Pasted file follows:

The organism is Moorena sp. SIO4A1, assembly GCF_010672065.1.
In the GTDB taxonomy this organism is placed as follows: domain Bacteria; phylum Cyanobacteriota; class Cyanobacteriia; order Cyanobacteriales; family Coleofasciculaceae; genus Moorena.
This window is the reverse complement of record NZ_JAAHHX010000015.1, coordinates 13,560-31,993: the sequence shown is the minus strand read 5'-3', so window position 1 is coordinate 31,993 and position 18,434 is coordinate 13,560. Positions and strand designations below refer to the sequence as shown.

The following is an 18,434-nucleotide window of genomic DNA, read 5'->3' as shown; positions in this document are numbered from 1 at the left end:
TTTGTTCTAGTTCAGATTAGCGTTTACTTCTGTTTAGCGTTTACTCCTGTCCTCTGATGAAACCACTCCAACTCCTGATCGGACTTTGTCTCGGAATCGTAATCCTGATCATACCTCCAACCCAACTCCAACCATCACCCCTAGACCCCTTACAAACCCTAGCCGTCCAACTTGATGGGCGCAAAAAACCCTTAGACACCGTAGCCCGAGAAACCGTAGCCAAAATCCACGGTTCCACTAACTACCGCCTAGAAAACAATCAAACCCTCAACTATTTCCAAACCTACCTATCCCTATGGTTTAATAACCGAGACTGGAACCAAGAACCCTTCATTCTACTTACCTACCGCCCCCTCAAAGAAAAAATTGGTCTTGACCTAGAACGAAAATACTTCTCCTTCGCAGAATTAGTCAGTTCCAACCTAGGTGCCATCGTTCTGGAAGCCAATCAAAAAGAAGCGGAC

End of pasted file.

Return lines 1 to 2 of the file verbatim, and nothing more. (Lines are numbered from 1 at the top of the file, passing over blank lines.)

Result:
The organism is Moorena sp. SIO4A1, assembly GCF_010672065.1.
In the GTDB taxonomy this organism is placed as follows: domain Bacteria; phylum Cyanobacteriota; class Cyanobacteriia; order Cyanobacteriales; family Coleofasciculaceae; genus Moorena.